Latuda contains lurasidone, which is a 2nd generation antipsychotic authorised for the treatment of schizophrenia in adults aged 18 years and over.
Lurasidone efficacy in the PANSS total score is on a par with other 2nd generation antipsychotics, but has been demonstrated to be different from the other antipsychotics by having increased effect on cognitive symptoms. However, it is still too early to draw any conclusions about a possible improvement of cognitive performance since lurasidone's effect on cognitive symptoms has only been investigated on a small data set and with ziprasidone and quetiapine as the only active comparators.
The clinical studies found that lurasidone had none or minimal effect on body weight compared to placebo, which otherwise is only the case with ziprasidone and halopedidol. In addition, there are minimal effects on metabolic parameters as well as the QT interval.
A line of antipsychotics with a similar efficacy profile are already sold on the market as generic products, which makes them significantly cheaper than Latuda.
It is IRF's overall assessment that Latuda should not be a first-line treatment for schizophrenia in adults, but it could be relevant in cases where the minimisation of metabolic and cardiovascular effects is of utmost importance or in patients who are extremely concerned about gaining weight.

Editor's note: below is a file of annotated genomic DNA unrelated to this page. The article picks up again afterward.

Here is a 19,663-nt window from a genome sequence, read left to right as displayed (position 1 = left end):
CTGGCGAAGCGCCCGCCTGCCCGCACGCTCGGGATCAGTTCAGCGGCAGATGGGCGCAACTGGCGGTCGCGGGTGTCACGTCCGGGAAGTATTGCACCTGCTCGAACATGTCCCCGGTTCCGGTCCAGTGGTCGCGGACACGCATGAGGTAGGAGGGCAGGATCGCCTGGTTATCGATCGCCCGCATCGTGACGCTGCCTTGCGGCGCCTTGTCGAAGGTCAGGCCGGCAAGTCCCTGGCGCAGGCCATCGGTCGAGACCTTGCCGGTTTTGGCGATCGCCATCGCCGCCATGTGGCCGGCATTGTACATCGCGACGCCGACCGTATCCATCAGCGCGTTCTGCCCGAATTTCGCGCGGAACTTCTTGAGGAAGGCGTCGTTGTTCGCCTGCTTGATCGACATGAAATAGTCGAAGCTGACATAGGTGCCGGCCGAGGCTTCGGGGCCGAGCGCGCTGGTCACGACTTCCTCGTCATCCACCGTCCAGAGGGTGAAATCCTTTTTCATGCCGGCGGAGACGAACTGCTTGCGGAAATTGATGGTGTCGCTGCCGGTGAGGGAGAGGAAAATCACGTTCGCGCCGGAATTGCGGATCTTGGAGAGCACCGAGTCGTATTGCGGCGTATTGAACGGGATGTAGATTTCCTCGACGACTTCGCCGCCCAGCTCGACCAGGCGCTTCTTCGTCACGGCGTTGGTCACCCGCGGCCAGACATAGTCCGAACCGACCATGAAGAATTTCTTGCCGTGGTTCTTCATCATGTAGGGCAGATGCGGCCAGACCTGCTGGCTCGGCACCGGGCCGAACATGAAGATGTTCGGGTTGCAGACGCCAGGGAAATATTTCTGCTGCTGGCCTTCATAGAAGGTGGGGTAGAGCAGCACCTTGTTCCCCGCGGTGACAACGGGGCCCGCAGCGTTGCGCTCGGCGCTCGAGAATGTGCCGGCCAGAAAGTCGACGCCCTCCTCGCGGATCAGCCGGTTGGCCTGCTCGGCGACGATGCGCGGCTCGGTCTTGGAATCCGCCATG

Latuda was marketed on 15 September 2014.
Presently, general conditional reimbursement is granted for Latuda provided the following condition is satisfied:
Patients for whom treatment with antipsychotics with general unconditional reimbursement is inadequate or is not tolerated, or currently/previously successfully treated patients for whom it would be inappropriate – based on the doctor's overall clinical assessment of the patient's mental condition – to treat with or a switch to an antipsychotic with general unconditional reimbursement.